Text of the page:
What Are TCP and UDP Ports?

Have you ever wondered how the Internet works? How can you send and receive pictures, emails, calls and view web pages from your device connected to the Internet comfortably? These actions depend on TCP and UDP ports. How do these ports work and what are they?

Before diving into the topic, you must understand what a port is. Computers use ports to communicate and make connections with other computers on the network. The port mentioned here is not a physical component but a virtual endpoint between two or more computers. The most common ports on the internet are TCP and UDP ports.

What is TCP port?

TCP stands for Transmission Control Protocol, and it is a connection-oriented protocol. In networking, protocols are the rules or standards that govern how data is transmitted between devices. TCP is known as a connection-oriented protocol because it establishes a connection between sending and receiving devices before transmitting any data.

TCP ports are ports that are compliant with transmission control protocols. Some TCP ports include File Transfer Protocol ports (20 and 21) for file transfers, SMTP ports (25) and IMAP ports (143) for email, and Secure Shell ports (22).

How does TCP port work?

The TCP port makes the connection before the data is shared. For example, if you want to tell your friends about a new movie or game, you can make a phone call. You dial your friend’s number, and if she gets the call and confirms that you’re on the other end of the line, she’ll pick up. Then you can start telling her about the game.


That’s also how TCP ports work. Ensure a secure connection between the sender and the receiving device before transmitting data. But how do devices that use TCP ports to receive or send data make that connection in the first place? They do this using a three-way handshake.

What is a three-way handshake?

In TCP, the device sending data connects to the device receiving the data. The way a TCP port establishes a trusted connection is called a three-way handshake.

As the name implies, a three-way handshake requires three different interactions, in the form of three messages: SYN → SYN-ACK → ACK.

The first is the SYN segment. The sending device sends a SYN (synchronized sequence number) message to attempt to communicate with the receiving computer. It’s trying to say, “Hello! Are you ready to connect?”

If the receiving device is available to make a connection, it will respond to the device that sent the connection request with a SYN-ACK segment. The SYN-ACK segment acknowledges the connection request and resends a synchronized sequence number. In a word, the device is saying, “Yes, I confirm your request and I’m ready to connect.”

When this happens, the sending device sends an ACK segment to the receiving device, letting the device know that it has acknowledged its message. Then a connection is formed and it starts transmitting data. Once the data transfer has been confirmed and completed, the connection is terminated.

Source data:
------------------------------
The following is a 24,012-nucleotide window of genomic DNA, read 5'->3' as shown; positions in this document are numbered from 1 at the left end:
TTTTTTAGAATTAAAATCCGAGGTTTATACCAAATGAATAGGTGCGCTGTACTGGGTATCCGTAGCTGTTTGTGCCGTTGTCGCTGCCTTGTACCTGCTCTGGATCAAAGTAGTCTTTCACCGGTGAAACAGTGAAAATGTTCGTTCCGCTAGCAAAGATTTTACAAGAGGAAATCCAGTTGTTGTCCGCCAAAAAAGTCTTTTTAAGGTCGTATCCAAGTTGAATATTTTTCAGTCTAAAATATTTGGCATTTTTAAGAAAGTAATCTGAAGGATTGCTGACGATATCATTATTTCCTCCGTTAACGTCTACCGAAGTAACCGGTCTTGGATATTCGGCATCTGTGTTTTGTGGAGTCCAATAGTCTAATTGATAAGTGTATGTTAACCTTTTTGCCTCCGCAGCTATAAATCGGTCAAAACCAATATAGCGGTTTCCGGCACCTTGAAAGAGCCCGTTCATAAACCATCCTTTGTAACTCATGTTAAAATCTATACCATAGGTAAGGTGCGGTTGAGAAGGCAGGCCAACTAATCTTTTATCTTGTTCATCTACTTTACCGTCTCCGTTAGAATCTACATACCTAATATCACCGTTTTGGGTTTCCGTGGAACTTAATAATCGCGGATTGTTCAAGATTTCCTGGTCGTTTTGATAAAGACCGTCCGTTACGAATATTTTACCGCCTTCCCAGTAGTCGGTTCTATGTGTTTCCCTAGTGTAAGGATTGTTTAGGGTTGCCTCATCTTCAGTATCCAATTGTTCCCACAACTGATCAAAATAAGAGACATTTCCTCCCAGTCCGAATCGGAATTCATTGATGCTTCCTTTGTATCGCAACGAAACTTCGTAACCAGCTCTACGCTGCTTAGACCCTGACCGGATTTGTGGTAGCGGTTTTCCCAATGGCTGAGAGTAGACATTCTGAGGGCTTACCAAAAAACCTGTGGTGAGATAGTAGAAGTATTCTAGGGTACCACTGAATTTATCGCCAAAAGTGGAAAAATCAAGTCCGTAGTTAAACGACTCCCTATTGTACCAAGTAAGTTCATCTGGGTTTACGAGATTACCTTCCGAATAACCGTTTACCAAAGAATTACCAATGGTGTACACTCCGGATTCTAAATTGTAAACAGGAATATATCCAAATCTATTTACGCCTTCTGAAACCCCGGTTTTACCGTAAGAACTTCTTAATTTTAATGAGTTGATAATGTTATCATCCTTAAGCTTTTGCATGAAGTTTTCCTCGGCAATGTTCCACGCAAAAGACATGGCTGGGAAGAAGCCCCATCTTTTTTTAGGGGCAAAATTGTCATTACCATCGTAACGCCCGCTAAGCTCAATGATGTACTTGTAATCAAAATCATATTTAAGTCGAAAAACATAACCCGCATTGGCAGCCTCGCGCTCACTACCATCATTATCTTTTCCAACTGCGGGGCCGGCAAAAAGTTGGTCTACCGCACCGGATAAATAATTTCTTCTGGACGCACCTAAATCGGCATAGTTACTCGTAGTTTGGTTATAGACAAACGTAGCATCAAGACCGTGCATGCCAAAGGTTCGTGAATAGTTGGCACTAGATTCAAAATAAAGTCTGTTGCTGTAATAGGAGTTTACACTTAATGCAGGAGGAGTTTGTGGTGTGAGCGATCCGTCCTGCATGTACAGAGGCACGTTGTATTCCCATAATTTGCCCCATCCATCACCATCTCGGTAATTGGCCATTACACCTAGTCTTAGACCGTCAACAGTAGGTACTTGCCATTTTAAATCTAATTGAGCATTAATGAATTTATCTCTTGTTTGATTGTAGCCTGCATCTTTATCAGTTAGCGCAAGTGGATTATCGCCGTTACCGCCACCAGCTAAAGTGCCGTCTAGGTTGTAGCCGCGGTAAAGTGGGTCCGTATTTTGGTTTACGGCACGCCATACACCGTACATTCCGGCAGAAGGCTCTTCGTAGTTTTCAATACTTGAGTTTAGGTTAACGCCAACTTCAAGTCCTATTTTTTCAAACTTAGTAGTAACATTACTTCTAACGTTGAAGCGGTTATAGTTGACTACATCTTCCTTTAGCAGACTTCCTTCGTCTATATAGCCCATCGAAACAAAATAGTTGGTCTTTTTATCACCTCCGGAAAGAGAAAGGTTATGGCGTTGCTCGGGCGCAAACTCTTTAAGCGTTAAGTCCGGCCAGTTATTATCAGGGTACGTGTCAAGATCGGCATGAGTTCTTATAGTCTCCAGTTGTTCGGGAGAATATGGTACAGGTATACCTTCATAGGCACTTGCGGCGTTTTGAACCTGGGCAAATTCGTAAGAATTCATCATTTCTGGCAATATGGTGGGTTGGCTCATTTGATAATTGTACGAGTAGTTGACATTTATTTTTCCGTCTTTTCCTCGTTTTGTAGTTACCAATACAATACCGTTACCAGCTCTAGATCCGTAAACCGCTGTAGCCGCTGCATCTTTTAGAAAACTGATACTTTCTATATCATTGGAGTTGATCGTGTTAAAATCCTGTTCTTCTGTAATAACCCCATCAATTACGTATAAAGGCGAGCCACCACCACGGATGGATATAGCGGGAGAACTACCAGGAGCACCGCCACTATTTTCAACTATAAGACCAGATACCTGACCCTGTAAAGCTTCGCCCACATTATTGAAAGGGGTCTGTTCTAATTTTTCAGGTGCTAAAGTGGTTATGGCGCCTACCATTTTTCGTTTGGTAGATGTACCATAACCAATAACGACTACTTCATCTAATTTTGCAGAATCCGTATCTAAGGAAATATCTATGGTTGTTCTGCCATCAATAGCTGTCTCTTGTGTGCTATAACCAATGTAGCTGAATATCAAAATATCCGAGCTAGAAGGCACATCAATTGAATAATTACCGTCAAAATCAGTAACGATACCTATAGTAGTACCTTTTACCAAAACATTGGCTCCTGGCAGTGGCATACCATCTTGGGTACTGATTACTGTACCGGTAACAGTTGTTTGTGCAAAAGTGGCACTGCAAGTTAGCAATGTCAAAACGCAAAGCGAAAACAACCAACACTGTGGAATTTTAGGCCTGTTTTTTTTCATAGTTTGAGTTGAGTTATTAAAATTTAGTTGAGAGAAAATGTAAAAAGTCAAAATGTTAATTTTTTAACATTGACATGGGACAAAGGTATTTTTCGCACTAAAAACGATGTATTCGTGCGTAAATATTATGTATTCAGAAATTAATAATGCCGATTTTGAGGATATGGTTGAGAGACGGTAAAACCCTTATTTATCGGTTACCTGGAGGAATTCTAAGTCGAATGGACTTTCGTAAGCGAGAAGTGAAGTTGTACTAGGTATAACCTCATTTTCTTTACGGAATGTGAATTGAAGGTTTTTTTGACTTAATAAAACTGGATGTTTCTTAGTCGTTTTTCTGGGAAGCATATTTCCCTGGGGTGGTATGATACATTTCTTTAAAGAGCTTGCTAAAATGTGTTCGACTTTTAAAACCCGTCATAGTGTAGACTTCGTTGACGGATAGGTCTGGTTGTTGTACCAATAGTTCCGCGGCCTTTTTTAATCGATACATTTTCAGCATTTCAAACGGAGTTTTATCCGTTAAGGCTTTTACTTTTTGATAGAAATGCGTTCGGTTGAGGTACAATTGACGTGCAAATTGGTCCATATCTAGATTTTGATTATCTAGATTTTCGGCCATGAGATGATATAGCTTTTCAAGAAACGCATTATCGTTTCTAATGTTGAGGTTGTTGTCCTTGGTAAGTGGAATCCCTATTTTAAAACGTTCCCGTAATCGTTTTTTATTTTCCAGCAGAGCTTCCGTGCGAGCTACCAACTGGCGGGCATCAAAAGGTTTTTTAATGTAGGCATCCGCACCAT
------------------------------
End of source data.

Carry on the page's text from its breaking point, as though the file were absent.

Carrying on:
This way, all data sent to the receiving device will be complete and sent in the correct order. Furthermore, no packets are missing because a connection has already been made.

What is a UDP port?

UDP stands for User Datagram Protocol. The User Datagram protocol is connectionless, which means that the host device can transmit data to the receiver without first establishing a connection. UDP ports depend on the UDP/IP protocol. UDP ports include DNS port (53), Dynamic Host Configuration Protocol port (68), and Kerberos port (88), which are used by game services.

How does UDP port work?

Unlike TCP ports, UDP ports do not need to establish a connection before transmitting data. So if you want to tell your friends about a new movie that mimics the up version, you’ll have to shout out your conversation and hope that your friends are nearby and can hear it. friend. Pretty unreliable, right?

The responsibility of receiving the information you are trying to pass on lies solely with your friend. Because you haven’t made a connection, your friend may not hear you correctly and hear only small bits or not at all.

In UDP ports, the server sends data as packets (small segments) without regard to certain destination. It then expects that the receiving device will receive those packets, which is unreliable as it does not guarantee the data will be received seamlessly. As a result, the packets do not reach the receiver and data is lost. This is called packet loss.

What is the difference between a TCP port and a UDP port?

Although TCP ports perform the same function of sending information over the internet, they have different features and uses.


The TCP port is more reliable for communication and data transfer because, being a connection-oriented protocol, it establishes a connection with two devices using a three-way handshake before sending data. This way all data is received and in the correct order. And when there is an error in the processing, it is easy to detect. However, this is not the same with UDP ports.

Due to its reliability, TCP ports are used for services where you need secure and complete data transmission such as emails, pictures, web pages, etc.


Because UDP ports are connectionless protocols, they save a lot of time by not establishing a connection before sending a data packet, which is useful for services that are sensitive to when and where data is sent. received in real time. UDP ports are used in video, voice and game streaming.

TCP and UDP Ports, Explain

TCP and UDP ports are networking terms you don’t often hear, but they are the foundation of our internet. These two ports play a huge role in your daily life, because without these ports, data transmission would not be possible.


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